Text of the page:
Pop artist Peter Max recently sold off his collection of 36 vintage Chevrolet Corvettes – one each from 1953 to 1989 – for an undisclosed amount. The new owners have already announced plans to restore some of them and auction the models off sometime soon. Up until then, the sports cars had been languishing in various garages around New York City for decades and were caked in dust and grime. However, Max's end of the transaction has just become more complicated, because two men a
Ridesharing service Uber is having a rough time legally these days. The app is blacklisted in India because a driver is accused of raping a female passenger, and now Portland, OR, is putting up its own legal defense against the on-demand taxis to keep them off the city's roads. The business is facing an investigation in Rio de Janeiro, Brazil, as well.
Remember about a year and a half ago when a rare, classic Lamborghini Miura SV went up in flames in London? Its owner sure does. And he's not willing to write it off, pointing fingers squarely at the Lamborghini dealership in London for causing the fire.
General Motors is facing even more legal trouble after recalling roughly 26.6 million vehicles in the US this year. The latest case comes from the Arizona Attorney General and alleges that GM executives knew about the problems with its models but avoided disclosing them to the public. At its maximum, the suit could force the automaker to pay $3 billion.
The air in Los Angeles is better than it has been in the past, but that isn't stopping four environmental and health groups from suing the EPA to do a better job. Two national groups (the Sierra Club and the Natural Resources Defense Council) are filing the lawsuit with two local groups (Physicians for Social Responsibility-Los Angeles and Communities for a Better Environment) in the Ninth US Circuit Court of Appeals against the EPA's "deficient smog plan," as Earth justice attorney Adrian Marti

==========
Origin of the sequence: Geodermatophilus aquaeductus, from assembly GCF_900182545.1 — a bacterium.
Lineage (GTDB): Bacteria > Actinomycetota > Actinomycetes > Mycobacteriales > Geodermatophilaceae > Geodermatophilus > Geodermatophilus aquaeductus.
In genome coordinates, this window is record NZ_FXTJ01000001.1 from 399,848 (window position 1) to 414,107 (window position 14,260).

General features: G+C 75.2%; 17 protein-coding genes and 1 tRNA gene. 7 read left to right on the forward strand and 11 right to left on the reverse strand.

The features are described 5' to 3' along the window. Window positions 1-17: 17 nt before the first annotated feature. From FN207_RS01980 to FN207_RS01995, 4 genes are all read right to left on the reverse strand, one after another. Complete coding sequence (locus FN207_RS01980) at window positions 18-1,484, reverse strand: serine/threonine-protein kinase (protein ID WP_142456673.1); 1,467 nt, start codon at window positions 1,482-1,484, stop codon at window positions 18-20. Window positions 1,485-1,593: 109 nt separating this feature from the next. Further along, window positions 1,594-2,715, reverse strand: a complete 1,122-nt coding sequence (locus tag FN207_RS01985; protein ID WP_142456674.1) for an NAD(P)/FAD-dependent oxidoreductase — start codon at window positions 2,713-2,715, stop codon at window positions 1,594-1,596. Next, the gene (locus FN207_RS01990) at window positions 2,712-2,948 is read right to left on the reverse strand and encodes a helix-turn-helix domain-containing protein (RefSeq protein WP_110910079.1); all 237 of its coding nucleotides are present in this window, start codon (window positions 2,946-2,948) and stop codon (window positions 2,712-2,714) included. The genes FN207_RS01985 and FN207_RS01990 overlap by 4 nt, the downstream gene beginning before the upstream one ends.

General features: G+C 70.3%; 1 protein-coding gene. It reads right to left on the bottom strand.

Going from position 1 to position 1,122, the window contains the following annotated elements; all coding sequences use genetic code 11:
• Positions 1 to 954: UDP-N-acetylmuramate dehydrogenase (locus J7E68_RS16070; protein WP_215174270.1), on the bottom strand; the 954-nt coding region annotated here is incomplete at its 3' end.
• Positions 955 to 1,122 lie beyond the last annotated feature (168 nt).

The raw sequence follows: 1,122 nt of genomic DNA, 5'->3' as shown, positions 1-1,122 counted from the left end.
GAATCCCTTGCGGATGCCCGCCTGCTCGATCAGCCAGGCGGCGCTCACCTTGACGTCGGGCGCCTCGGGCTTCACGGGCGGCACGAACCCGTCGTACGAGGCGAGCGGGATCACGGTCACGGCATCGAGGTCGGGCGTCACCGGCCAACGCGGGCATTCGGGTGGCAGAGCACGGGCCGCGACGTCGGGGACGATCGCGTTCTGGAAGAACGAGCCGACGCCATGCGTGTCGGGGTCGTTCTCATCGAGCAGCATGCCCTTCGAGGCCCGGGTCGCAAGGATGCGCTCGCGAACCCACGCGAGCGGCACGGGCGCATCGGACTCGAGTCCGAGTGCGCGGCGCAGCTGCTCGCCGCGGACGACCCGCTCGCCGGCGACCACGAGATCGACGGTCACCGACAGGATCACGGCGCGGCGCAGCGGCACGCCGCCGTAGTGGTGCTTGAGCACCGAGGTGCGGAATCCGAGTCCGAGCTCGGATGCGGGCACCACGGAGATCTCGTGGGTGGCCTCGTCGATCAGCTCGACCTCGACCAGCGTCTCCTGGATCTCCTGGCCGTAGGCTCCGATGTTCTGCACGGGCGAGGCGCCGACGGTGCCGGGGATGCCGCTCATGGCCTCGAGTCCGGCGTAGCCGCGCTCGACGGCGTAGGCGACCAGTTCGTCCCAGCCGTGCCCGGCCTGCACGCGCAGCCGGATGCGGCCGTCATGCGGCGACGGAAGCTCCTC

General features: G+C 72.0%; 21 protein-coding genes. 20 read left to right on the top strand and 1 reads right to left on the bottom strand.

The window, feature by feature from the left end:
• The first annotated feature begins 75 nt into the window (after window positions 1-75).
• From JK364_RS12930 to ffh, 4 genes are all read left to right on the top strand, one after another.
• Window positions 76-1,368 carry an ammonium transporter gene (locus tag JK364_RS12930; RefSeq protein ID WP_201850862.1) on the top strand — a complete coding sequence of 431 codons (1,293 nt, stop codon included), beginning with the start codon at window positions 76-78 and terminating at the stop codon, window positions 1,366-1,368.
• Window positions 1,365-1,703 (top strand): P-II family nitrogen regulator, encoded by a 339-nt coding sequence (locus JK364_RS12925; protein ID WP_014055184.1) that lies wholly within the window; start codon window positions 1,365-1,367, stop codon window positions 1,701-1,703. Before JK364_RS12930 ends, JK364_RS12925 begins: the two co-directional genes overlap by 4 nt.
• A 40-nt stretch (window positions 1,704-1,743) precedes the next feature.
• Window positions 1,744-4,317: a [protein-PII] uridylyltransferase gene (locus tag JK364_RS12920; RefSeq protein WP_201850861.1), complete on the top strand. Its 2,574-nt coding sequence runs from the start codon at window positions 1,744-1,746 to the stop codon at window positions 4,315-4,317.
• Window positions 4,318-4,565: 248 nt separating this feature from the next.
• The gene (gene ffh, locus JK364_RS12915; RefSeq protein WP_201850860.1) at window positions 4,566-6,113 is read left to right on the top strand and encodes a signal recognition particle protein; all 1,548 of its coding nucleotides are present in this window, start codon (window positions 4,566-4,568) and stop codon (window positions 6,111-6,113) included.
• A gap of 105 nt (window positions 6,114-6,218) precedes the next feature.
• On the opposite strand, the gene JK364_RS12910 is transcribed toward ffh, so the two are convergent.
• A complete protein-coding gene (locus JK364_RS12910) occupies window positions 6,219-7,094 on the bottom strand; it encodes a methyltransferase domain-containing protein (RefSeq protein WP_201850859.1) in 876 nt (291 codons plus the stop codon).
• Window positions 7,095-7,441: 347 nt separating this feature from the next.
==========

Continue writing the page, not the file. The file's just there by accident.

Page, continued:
The ongoing safety fight over a specific type of guardrail end terminals (not necessarily pictured above) has reached its first of perhaps many verdicts. Trinity Industries, makers of the ET-Plus, has been found guilty of defrauding the federal government under the False Claims Act. Specifically, the company was accused of making a design change to its product and not advising the Federal Highway Administration about the revision for seven years. According to The New York Times, the jury awarded
Lawsuits are an unfortunate part of doing business in just about any industry, so the latest complaint filed by a California-based aftermarket firm against Chrysler would seem to be nothing more than business as usual. But this isn't the first time the two companies have sparred over this particular issue.
Attorneys are continuing to fight to prove that the recalls from General Motors this year allegedly affect vehicle resale values. A $10 billion lawsuit, which is hoping to obtain class-action status, could cover as many as 27 million vehicles and consolidates hundreds of smaller claims. This latest case appears to be related to the one from June in California but is now in a New York court. Both are brought by the law firm Hagens Berman Sobol Shapiro LLP.